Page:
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The Institute for Surgical Technology and Biomechanics at the University of Bern relies on laserXtens Compact HP for non-contact strain measurement

The Institute for Surgical Technology and Biomechanics (ISTB) consists of multi-disciplinary research groups which collaborate with clinicians from the university hospital, and with both Swiss and international research partners from outside the university. The Musculoskeletal Biomechanics research group is interested in the hierarchical mechanical properties of human bones which are responsible for an increased risk of fracture in an aging population, particularly with diseases such as osteoporosis.

The aims of this research are to achieve a better understanding of the relationships between the structure and function of bone tissue on multiple scales and to validate simulation models based on computer tomography. Models of this type can in turn quantify the effectiveness of anti-osteoporosis medications.

For the various mechanical tests performed on animal or human bone in the ISTB research laboratory the research group, headed by Philippe Zysset, uses a servo-hydraulic testing machine equipped with a compact ZwickRoell laser extensometer, providing non-contact, high-precision strain measurement at a resolution of 0.04 µm. This represents an indispensable addition to the Institute's state-of-the-art biomechanical testing environment.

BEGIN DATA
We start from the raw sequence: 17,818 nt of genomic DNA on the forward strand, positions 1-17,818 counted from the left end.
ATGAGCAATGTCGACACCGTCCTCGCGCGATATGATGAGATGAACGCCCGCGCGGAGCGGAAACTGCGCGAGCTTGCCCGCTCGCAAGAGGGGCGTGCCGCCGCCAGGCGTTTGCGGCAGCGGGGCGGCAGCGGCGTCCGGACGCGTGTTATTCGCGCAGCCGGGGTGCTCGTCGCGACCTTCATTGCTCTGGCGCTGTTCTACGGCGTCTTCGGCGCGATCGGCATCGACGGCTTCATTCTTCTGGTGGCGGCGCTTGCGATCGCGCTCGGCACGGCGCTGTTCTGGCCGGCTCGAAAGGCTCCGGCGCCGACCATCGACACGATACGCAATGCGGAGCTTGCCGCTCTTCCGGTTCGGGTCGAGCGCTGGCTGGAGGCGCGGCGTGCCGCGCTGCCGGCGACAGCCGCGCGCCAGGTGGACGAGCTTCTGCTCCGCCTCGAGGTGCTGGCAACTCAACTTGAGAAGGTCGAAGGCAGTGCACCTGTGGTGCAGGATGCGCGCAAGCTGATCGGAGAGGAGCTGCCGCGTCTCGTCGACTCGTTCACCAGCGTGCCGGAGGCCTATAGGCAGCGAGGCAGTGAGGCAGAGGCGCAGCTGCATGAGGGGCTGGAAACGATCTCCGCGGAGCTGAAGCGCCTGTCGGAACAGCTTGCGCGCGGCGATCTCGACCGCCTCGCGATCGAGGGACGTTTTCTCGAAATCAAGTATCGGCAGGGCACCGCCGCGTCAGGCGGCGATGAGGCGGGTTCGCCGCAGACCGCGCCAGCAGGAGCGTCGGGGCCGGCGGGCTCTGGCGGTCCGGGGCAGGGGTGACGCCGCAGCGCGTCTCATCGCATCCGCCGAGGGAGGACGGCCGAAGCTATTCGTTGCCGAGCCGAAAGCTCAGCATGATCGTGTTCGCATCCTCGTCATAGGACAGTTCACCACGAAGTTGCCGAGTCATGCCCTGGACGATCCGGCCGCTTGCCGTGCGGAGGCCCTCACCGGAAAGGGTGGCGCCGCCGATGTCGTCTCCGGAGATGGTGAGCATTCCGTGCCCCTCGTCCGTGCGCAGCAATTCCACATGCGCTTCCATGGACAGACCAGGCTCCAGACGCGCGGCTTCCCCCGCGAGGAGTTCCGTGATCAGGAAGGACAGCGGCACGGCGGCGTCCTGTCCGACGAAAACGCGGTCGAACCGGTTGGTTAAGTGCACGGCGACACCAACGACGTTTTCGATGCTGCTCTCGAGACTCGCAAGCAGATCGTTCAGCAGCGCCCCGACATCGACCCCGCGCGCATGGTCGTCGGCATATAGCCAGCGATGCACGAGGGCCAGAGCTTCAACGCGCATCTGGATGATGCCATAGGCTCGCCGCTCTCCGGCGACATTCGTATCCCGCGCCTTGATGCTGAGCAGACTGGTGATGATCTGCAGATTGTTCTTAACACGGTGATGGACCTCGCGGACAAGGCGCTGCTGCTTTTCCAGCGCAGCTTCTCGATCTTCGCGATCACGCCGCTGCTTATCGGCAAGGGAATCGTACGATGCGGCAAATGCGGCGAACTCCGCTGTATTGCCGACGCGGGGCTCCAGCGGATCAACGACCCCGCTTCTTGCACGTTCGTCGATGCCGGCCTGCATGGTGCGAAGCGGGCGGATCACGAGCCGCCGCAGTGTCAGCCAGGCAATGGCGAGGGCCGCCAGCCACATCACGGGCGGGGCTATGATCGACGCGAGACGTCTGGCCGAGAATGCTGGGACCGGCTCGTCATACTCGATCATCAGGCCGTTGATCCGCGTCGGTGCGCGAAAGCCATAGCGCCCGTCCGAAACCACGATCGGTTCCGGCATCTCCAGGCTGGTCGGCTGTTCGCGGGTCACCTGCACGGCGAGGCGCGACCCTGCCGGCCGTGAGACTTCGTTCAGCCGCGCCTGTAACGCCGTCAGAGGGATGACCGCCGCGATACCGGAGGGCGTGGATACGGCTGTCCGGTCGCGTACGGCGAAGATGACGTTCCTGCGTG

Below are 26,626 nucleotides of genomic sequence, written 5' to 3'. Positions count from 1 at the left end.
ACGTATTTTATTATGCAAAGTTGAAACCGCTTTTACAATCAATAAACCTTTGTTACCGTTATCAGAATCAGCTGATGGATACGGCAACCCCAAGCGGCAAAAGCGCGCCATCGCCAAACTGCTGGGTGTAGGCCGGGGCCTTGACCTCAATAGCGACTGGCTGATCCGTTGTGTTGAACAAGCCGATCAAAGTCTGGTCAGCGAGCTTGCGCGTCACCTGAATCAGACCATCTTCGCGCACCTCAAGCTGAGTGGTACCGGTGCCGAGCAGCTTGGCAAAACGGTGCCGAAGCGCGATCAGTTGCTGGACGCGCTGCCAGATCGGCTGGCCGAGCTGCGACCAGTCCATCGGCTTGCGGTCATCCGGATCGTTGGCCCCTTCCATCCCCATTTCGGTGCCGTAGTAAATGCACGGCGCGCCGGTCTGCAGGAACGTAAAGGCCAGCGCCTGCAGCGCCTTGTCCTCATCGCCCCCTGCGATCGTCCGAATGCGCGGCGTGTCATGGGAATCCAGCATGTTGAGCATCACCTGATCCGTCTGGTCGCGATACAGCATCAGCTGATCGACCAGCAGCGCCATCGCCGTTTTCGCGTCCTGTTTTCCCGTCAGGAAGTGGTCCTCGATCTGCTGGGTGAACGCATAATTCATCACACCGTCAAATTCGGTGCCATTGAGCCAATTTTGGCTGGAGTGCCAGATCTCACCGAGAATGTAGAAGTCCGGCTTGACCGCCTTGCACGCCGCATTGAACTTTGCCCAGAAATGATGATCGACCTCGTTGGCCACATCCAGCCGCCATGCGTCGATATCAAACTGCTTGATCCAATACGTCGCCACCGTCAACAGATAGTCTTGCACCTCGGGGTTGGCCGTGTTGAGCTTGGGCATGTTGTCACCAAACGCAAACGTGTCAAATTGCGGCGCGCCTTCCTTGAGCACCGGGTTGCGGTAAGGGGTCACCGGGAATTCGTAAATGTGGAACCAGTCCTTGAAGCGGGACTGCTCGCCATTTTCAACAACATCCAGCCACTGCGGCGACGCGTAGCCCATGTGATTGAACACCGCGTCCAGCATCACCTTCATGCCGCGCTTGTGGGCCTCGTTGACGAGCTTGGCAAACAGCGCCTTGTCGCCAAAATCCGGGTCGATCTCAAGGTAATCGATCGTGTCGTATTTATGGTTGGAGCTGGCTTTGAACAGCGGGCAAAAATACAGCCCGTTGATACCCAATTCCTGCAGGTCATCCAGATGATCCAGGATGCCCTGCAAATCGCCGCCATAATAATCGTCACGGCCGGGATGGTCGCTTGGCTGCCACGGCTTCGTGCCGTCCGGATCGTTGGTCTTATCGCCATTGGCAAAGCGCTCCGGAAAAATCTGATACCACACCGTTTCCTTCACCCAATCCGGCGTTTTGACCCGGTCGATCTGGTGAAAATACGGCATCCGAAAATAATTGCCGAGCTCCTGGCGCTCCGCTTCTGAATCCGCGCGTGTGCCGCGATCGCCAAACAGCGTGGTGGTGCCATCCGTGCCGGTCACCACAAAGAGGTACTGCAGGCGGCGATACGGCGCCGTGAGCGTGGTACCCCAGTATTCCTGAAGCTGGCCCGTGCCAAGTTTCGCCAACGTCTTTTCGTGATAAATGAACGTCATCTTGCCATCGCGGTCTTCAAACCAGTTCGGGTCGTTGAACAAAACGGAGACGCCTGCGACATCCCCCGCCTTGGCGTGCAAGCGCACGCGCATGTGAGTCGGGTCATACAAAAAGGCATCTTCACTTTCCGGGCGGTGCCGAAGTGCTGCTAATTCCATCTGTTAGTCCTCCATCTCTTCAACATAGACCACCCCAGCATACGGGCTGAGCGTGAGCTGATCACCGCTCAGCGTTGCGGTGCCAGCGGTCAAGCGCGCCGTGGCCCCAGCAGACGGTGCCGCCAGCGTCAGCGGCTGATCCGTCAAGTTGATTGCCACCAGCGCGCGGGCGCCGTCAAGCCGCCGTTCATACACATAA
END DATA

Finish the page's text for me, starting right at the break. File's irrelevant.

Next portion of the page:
Bone specimens are subjected to tensile, compression and torsion loads in order to localize strains and quantify plastic strains. Philippe Zysset emphasizes the fact that movements represent the greatest source of error in tests of this type; non-contact measurement using ZwickRoell's laserXtens provides the anticipated accuracy without damaging the specimen (Accuracy Class 0.5 according to EN ISO 9513). The signal from the extensometer can be used for strain-controlled tests on their existing testing machine, thereby satisfying one of the scientists' key requirements. With the optical extensometer attached to their testing system, test preparation is simple and time-saving, a clear demonstration that ZwickRoell possesses the necessary flexibility to achieve the optimum solution for its customers.

The first research results from the current ISTB projects at the University of Bern are eagerly awaited. We would like to thank Philippe Zysset of ISTB at the University of Bern for his contribution.